Background

Hawaiʻi’s economy is dependent on the health of the ocean. The marine-related industries of fishing, aquaculture, tourism, recreation, and shipping provide approximately 15% of Hawaiʻi’s civilian jobs. According to the National Ocean Economics Program (NOEP), in 2010 Hawaiʻi’s ocean economy accounted for 100,215 jobs and over $3.1 billion in wages.
According to University of Hawai‘i (UH) College of Tropical Agriculture and Human Resources (UH CTAHR), Hawai‘i residents eat more seafood per capita than the rest of the United States. In 2010,Hawai‘i residents spent $330.68 per capita or 11.4% of their total food consumption at home and in restaurants. This is over twice as much as the U.S. per capita of $143.68. Hawaiʻi’s aquaculture value of shellfish and finfish is $2,000,000 annually, and expected to increase.
Shellfish rules were created in the early 1980s to accommodate a fledgling shellfish industry, and because the industry did not survive, the DOH lab lost its U.S. Food and Drug Administration (FDA) certification to analyze shellfish growing waters and shellfish meat samples. In recent years, there has been a concerted effort to create a viable shellfish industry, and the DOH Food Safety Program and DOH lab have revived the shellfish sanitation program.
Benchmark - Where we are now
  • Aquaculture – Many believe that aquaculture is one of the major potential sources for achieving food security and sustainability in the State of Hawaiʻi. A single commercial fish farm exists off the Kona coast, producing over ten thousand pounds of kampachi every week.
  • The Hawaiʻi Department of Agriculture (DOA) has prepared an Aquaculture Guidebook, Permits and Regulatory Requirements for Aquaculture in Hawaiʻi (2011).
  • The Department of Health (DOH) labs on O‘ahu and Hawai‘i Island are now FDA certified to analyze shellfish waters and shellfish samples. Three applications were received by the DOH Food Safety Program to classify shellfish growing waters, and DOH Environmental Health & Safety Division has completed their assessments for two areas on O‘ahu (Moli‘i and He‘eia Keaponds) and one artificial growing area on Kaua‘i. Growing water sampling has commenced for permit approvals.
  • The National Oceanic and Atmospheric Administration (NOAA) Pacific Islands Regional Office (PIRO) has facilitated development of an aquaculture permitting process with DLNR-OCCL and USACE. NOAA Pacific Islands Fisheries Science Center (PIFSC) has developed a mapping portal to aid in siting open ocean aquaculture.
  • Shipping – The state’s economy is completely dependent on the state’s harbors. Hawai‘i imports 80% of its required goods, and nearly 99% of these come through the harbor system as their point of entry. With ten commercial harbors on six islands, the health of this state asset is important to the overall economy.
  • Energy – The Hawai‘i Clean Energy Initiative (HCEI) goal is to achieve 70% clean energy by 2030. This includes 30% from energy efficiency measures and 40% from locally generated renewable sources. Several companies are looking at harnessing ocean-based energy such as Ocean Thermal Energy Conversion (OTEC), deep seawater air conditioning, and electricity from wave and wind to achieve this goal. In addition, the interconnection of separate island electrical grids via undersea cable has been identified as one of the keys to achieving Hawaiʻi’s energy goals.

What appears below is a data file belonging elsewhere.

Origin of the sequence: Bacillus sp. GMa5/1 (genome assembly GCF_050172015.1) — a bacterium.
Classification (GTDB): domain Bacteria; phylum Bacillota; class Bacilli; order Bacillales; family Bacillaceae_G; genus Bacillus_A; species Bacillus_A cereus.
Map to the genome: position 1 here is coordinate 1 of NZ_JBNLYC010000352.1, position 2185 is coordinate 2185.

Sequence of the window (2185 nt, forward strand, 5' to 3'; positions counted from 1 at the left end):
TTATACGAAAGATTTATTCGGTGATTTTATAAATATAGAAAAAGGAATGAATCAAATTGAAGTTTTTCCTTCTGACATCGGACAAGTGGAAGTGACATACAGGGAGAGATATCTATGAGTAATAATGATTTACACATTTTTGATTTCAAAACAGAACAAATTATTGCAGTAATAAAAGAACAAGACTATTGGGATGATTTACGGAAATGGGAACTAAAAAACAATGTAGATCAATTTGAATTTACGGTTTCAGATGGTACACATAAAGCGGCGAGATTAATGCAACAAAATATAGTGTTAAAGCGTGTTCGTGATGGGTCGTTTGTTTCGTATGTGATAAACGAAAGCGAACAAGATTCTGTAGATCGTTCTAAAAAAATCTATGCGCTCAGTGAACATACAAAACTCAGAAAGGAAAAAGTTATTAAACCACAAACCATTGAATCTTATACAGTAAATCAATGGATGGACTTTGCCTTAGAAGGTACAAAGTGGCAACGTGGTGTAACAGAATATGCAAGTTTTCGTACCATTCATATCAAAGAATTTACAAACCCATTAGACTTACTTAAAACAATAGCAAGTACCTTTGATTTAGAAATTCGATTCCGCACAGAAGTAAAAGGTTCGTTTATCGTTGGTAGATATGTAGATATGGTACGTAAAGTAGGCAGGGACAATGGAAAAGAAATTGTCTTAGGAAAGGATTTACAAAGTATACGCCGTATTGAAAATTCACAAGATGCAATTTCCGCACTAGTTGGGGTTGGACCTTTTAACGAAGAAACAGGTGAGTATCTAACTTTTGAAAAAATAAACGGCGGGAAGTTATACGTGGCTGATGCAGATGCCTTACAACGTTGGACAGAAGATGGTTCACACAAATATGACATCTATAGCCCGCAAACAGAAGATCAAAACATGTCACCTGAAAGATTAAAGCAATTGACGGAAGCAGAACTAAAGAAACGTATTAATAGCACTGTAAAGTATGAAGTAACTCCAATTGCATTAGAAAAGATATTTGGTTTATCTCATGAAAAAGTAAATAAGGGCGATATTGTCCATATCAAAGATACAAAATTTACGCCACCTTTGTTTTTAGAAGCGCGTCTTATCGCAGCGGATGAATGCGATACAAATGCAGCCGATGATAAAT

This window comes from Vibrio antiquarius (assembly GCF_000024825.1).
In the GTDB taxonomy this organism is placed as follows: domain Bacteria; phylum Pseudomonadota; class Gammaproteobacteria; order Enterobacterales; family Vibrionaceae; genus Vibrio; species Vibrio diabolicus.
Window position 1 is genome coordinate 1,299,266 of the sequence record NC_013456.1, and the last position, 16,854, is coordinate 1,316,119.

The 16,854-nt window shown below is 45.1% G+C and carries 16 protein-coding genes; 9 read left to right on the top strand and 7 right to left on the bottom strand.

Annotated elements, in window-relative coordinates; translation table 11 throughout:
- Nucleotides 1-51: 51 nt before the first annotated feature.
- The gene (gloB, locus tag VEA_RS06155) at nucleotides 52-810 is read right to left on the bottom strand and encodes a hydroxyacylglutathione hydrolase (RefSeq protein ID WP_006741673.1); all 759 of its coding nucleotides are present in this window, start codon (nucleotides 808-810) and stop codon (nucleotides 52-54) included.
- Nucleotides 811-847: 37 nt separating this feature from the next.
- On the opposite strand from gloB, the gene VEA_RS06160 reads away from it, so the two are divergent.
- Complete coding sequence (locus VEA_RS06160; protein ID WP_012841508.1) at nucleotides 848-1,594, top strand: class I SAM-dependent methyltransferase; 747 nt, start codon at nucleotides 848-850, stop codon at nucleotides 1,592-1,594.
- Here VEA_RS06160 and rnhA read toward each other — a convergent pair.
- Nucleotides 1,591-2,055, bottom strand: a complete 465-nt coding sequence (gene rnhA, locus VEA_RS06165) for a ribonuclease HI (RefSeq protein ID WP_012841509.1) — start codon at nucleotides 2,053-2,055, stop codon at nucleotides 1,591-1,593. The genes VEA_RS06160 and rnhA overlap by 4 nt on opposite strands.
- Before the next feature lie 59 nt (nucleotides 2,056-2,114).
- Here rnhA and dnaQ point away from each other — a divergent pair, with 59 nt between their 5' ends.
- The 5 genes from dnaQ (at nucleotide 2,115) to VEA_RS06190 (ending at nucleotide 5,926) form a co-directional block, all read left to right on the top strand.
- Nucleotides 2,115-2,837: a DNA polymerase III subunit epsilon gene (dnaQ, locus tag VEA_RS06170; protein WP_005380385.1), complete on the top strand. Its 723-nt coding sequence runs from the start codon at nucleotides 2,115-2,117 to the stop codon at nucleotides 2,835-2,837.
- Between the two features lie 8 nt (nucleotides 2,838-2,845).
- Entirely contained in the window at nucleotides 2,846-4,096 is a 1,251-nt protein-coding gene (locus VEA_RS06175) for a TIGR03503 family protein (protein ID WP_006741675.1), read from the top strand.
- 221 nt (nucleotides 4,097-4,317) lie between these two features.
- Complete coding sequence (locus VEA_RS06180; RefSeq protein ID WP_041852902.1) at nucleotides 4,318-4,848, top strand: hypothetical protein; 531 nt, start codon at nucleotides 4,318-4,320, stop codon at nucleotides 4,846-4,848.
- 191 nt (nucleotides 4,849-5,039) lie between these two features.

Target - Where we would like to be
  • Suitable aquaculture standards are developed and implemented, based on current scientific data, to support culturally, environmentally, and economically sustainable operations, with the goal to increase local food production.
  • Aquaculture standards are integrated into the existing permitting process to facilitate new aquaculture development and improve ongoing industry oversight.
  • Development of the permitting process for aquaculture is completed.
  • DOH completes its environmental assessments and classification of all three proposed shellfish growing areas.
  • Interstate (export) of shellfish.
  • Tons of cargo arriving at Hawai‘i ports is increased.
  • Clean energy goals of the HCEI are met while balancing the need to protect the ocean and coastal resources.


Increase in tons of cargo arriving at Hawai‘i ports, until ports reach full capacity

Shipping containers are measured in a standardized unit called a Twenty-Foot Equivalent Unit (TEU), such that a twenty foot long container is 1 TEU. The graph below displays the number of TEUs processed in Honolulu Harbor and statewide.

In the context of sustainability, the Hawaiʻi Department of Transportation (DOT) - Harbors Division has identified that the most appropriate measure of cargo shipments is container volume, not cargo tonnage, for a few reasons:

  • TEU is an industry-wide unit of measure;
  • Containers have a direct relationship to landside requirements;
  • Sustainability of our harbors is critically linked to landside space and container processing;
  • Container ships are the dominant form of long distance cargo transportation in terms of volume.

For more information on Hawaiʻi's ports, see the Commercial Harbors System Handbook.

Agency: Department of Transportation, Harbors Division

Images: Getty Images 


Title Image: Flickr